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The USC Shoah Foundation Institute for Visual History and Education, formerly Survivors of the Shoah Visual History Foundation, is a nonprofit organization established by Steven Spielberg in 1994, one year after completing the Academy Award-winning film Schindler's List. The original aim of the Foundation was to record testimonies of survivors and other witnesses of the Holocaust (which in Hebrew is called the Shoah) as a collection of videotaped interviews.
The Foundation conducted nearly 52,000 interviews between 1994 and 1999. Interviewees included Jewish survivors, homosexual survivors, Jehovah's Witness survivors, liberators and liberation witnesses, political prisoners, rescuers and aid providers, Roma and Sinti (Gypsy) survivors, survivors of Eugenics policies, and war crimes trials participants.
In January 2006, the Foundation partnered with and relocated to the University of Southern California and was renamed the USC Shoah Foundation Institute for Visual History and Education. Its mission is "to overcome prejudice, intolerance, and bigotry - and the suffering they cause - through the educational use of the Institute's visual history testimonies."
The Institute works within USC and with partners around the world to advance scholarship and research (for example with the Austrian Holocaust Memorial Service), to provide resources and online tools for educators, and to disseminate the testimonies in its archive for educational purposes. In addition to preserving the testimonies, the Institute helps document the stories of survivors and other witnesses of other genocides. Currently, the Institute is working with the Rwandan organization IBUKA to begin a project to collect testimony from survivors of the 1994 genocide in Rwanda that claimed as many as one million lives. Once collected and indexed, the testimony will be incorporated into the Visual History Archive, which contains all testimony previously collected by the Institute.
The USC Shoah Foundation aspires to be the world’s academic authority on the study of genocide and personal testimony. The Institute continues to incorporate new collections of genocide eyewitnesses while simultaneously fostering scholarly activities that confront real-world problems the testimonies raise. Scholars in many fields have utilized the vast resources of the Visual History Archive teaching over 325 university courses based on the collection across four continents. Researchers and thought leaders have utilized the testimonies in more than 73 scholarly works and the archive has been central to dozens of conferences across a range of disciplines.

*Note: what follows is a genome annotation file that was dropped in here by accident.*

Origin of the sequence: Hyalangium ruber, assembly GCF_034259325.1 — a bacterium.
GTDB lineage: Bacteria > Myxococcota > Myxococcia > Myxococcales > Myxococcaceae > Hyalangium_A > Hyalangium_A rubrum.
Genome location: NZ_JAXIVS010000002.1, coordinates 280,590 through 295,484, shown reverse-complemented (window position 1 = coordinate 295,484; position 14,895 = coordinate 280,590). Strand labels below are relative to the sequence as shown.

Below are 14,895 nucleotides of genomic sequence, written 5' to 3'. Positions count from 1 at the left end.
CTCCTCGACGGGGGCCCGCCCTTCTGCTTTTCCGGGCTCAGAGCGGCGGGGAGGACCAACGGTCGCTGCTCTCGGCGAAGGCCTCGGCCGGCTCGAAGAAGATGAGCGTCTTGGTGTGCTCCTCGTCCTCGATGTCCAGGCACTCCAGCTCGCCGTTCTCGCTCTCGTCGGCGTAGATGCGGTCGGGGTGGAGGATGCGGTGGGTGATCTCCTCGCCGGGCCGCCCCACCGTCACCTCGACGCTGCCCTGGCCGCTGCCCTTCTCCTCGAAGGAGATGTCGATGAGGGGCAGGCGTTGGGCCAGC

The Institute develops teaching tools using testimony from the Visual History Archive for educators across the disciplinary spectrum such as history, civics, English and other language arts. The Institute also provides professional development to prepare educators worldwide to use testimony in relevant and engaging ways—providing an experience that takes students beyond the textbook. IWitness, the Institute’s flagship educational website for teachers and their students was recognized as one of the “Best Websites for Teaching and Learning” by the American Association of School Librarians in 2012. The website provides students access to 1,000 testimonies for guided exploration. Students can engage with the testimonies and bring them into their own multimedia projects via a built-in video editor. By combining testimonies with interactive and content-rich activities, IWitness promotes deeper understanding of 20th century history and development of 21st century digital literacy skills so as to inspire responsible participation in civil society.
Testimony is reaching a broad international audience through the Institute’s Visual History Archive, as well as IWitness, its YouTube channel, and its web portals provide resources in 11 languages. The complete Visual History Archive is available at 41 institutions around the world, while smaller collections are available at 179 sites in 30 countries. The Institute will continue to develop digital technologies to preserve and enhance the Visual History Archive while building access pathways for a broad audience of students, educators, scholars, and the general public.
Steven Spielberg, Honorary Chair
Edgar M. Bronfman, Honorary Co-chair
Renée Crown, Honorary Co-chair
Lew Wasserman, Honorary Co-chair in Memoriam
Gerald R. Molen
Kim Simon, Director of Programs and Interim Executive Director
Sam Gustman, Chief Technology Officer
Karen Jungblut, Director of Research and Documentation
Steven Klappholz, Executive Director of Development
Ari Zev, Director of Administration